On the latest World Agricultural Supply and Demand report, USDA estimated milk production this year to reach 208.9 billion pounds. This was an increase of 100 million pounds from the previous estimate. The estimate for 2016 milk production remained unchanged at 213.0 billion pounds. USDA had reduced their estimate for 2016 milk production a few times, but seems to be content with their current estimate. Despite substantially lower milk prices than last year, milk production continues to exceed last year. Profitability is a lot less or in some cases non-existent, but cows are being pushed to produce in order to make up for the loss of income by increasing volume of milk sold off the farm.
Current milk supply is sufficient for demand from both bottlers and manufacturers. Strong demand has been able to keep milk prices supported better than expected earlier in the year. However, there is growing concern over what will take place once end of the year demand subsides. Will slowing demand and slow exports collide resulting in a back up of supply? I would guess the answer is “yes”. This is what the current trend would indicate. Butter and cheese inventory drawdown has not followed the usual pattern. Butter stocks have declined, but not as much as usual. Cheese stocks increased in July when they generally would show some decline. The August cold storage report will be released next week which will be very important for determining trend. Good underlying support from buyers has held cheese and butter prices from not following the weakness of other world markets. If inventory has not declined very much, if at all, during the month of August, then I believe there is real concern over end of the year and 2016 prices.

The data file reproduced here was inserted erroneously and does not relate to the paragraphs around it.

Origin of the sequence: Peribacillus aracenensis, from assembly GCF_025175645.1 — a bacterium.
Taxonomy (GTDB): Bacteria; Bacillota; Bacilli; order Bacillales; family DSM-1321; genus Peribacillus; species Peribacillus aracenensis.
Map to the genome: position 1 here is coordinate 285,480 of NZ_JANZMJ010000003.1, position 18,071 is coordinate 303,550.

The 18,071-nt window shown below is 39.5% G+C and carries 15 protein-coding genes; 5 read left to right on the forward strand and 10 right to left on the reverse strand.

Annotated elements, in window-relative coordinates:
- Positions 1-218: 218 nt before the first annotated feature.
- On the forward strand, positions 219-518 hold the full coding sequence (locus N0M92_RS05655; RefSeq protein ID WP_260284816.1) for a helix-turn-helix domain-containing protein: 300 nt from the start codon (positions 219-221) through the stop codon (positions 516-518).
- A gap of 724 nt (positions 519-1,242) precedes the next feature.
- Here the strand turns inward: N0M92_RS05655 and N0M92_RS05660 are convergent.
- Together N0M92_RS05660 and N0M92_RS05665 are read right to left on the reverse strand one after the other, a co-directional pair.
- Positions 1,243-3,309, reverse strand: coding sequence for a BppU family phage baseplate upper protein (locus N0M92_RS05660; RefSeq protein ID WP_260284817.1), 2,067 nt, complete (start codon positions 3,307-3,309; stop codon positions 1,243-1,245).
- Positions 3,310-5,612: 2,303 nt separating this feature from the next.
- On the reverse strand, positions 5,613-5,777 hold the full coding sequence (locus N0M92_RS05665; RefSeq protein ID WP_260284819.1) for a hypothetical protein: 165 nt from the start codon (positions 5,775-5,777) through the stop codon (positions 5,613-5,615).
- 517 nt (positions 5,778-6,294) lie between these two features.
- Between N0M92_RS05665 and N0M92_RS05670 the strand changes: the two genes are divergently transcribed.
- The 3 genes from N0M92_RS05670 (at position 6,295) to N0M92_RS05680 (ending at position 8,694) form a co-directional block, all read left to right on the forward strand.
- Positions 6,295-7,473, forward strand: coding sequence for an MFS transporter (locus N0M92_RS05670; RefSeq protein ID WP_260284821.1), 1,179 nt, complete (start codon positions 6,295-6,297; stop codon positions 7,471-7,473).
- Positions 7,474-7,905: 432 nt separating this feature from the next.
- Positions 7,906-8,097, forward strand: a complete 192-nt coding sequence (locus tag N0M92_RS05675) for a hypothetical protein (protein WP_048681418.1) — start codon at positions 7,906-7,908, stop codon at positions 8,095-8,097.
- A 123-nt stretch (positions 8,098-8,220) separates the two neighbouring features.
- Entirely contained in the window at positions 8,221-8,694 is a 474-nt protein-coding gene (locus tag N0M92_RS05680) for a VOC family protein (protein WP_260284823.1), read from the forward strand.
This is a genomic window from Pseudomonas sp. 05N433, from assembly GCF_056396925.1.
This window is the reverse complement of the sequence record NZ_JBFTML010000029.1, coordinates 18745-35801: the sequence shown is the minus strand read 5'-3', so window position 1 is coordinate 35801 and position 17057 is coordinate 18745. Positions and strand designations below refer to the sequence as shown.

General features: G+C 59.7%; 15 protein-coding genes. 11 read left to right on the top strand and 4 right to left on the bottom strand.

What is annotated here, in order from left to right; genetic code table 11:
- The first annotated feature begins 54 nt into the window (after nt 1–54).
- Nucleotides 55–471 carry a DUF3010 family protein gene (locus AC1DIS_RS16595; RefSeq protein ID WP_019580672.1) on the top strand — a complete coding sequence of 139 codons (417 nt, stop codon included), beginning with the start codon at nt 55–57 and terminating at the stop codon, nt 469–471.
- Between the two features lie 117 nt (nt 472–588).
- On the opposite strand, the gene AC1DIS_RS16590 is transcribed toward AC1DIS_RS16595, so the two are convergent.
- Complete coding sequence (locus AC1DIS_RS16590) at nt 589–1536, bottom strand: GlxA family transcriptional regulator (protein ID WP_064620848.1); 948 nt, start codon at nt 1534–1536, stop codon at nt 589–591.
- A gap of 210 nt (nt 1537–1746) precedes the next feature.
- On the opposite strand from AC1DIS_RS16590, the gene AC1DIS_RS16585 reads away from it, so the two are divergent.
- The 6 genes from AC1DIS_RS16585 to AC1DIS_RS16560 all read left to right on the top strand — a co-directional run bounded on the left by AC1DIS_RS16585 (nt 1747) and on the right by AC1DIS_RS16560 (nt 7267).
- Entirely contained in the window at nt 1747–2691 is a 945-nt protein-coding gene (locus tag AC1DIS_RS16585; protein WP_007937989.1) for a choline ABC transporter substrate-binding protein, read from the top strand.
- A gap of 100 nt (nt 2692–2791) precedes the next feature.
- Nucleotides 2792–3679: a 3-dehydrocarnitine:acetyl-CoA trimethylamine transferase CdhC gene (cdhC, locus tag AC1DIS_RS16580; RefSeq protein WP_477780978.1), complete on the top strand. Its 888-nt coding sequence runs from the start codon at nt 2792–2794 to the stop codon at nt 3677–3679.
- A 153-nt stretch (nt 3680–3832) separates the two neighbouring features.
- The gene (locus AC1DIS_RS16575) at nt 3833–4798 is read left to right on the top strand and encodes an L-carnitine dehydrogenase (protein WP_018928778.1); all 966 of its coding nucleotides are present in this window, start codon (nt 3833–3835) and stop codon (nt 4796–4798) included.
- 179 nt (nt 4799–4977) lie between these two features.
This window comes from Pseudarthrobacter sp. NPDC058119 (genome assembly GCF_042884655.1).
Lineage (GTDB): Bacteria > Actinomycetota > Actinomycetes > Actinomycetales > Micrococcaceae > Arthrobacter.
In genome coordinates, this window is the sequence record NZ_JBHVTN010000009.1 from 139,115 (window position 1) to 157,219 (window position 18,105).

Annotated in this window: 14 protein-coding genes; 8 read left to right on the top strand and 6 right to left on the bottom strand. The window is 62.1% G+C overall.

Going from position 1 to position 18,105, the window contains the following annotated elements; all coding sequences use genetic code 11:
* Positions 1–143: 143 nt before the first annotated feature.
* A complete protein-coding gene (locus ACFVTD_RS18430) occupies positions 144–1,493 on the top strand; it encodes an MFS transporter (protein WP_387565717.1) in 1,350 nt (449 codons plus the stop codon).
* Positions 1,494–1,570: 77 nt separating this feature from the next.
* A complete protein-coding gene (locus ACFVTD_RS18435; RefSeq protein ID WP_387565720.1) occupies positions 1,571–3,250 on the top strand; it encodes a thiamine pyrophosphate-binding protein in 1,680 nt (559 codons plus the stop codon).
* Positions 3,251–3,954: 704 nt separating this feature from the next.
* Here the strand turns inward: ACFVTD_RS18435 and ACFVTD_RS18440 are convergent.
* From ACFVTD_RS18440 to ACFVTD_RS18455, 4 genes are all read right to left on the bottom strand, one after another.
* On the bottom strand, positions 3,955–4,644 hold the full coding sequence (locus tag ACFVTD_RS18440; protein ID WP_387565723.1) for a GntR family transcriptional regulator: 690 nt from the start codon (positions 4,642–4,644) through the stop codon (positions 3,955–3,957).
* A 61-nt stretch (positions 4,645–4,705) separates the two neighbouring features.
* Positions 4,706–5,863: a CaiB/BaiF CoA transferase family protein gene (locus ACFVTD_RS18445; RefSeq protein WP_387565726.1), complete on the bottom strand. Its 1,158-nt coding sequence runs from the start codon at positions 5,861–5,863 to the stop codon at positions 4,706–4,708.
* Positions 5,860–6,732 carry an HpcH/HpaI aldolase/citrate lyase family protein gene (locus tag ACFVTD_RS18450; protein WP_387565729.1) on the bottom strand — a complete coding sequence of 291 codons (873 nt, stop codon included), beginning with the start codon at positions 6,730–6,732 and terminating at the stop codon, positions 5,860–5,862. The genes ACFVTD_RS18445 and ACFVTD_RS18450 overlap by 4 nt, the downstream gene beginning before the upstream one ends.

If milk production continues to gain and supply begins to increase, the reaction will be to lower prices in order to stimulate demand and/or slow milk production. This is being seen to some extent in New Zealand and Europe due to farm gate milk prices running below cost of production. Fonterra Dairy Cooperative Ltd. so far has maintained their expectation for milk output for New Zealand, but has indicated their forecast may be lowered due to farmers reducing the feeding of supplements and are also reducing herd sizes in order to better utilize available pasture areas. If this becomes more widespread, it may slowly reduce milk supply and begin to balance supply and demand in the international markets. This would improve milk prices over time, but may take longer than 2016 in order for this to be accomplished.
The U.S. is not very competitive in the exports market at this time, but the market does not care due to good demand. Even if world prices continue to improve, it will take time for export interest to move back to where it has been a year ago. Export contracts have been and are being made for 2016 and I fear the U.S. is not going to be a large part of those contracts with the current price spread between domestic and international prices. So, just like U.S. prices were able to perform very well last year despite plummeting world prices, the reverse may be true when international prices improve and U.S export demand remains slow until prices become competitive and new export contracts are initiated. I am not indicating export business will be non-existent, but may be depressed for a while.
Hedging opportunities for 2016 have not been very great with lower prices than 2015 prices and very limited volatility. Yet, with the concern over prices next year, I continue to recommend fence positions that consist of purchasing put options and selling call options $1.75-$2.00 higher. To reduce overall cost for a position, consider adding the sale of puts to this strategy. It will provide downside protection to the sold put option and leave upside potential open to the sold call option. I recommend putting these on by selling puts $2.00 below the purchased put options and selling the call options $2.00 above the purchased put options.
-August Milk Production report on September 18
-August Cold Storage report on September 22
-August Livestock Slaughter report on September 24
-August Agricultural Prices report on September 29
Robin Schmahl is a commodity broker and owner of AgDairy LLC, a full-service commodity brokerage firm located in Elkhart Lake, Wisconsin. He can be reached at 877-256-3253 or through their website at www.agdairy.com.
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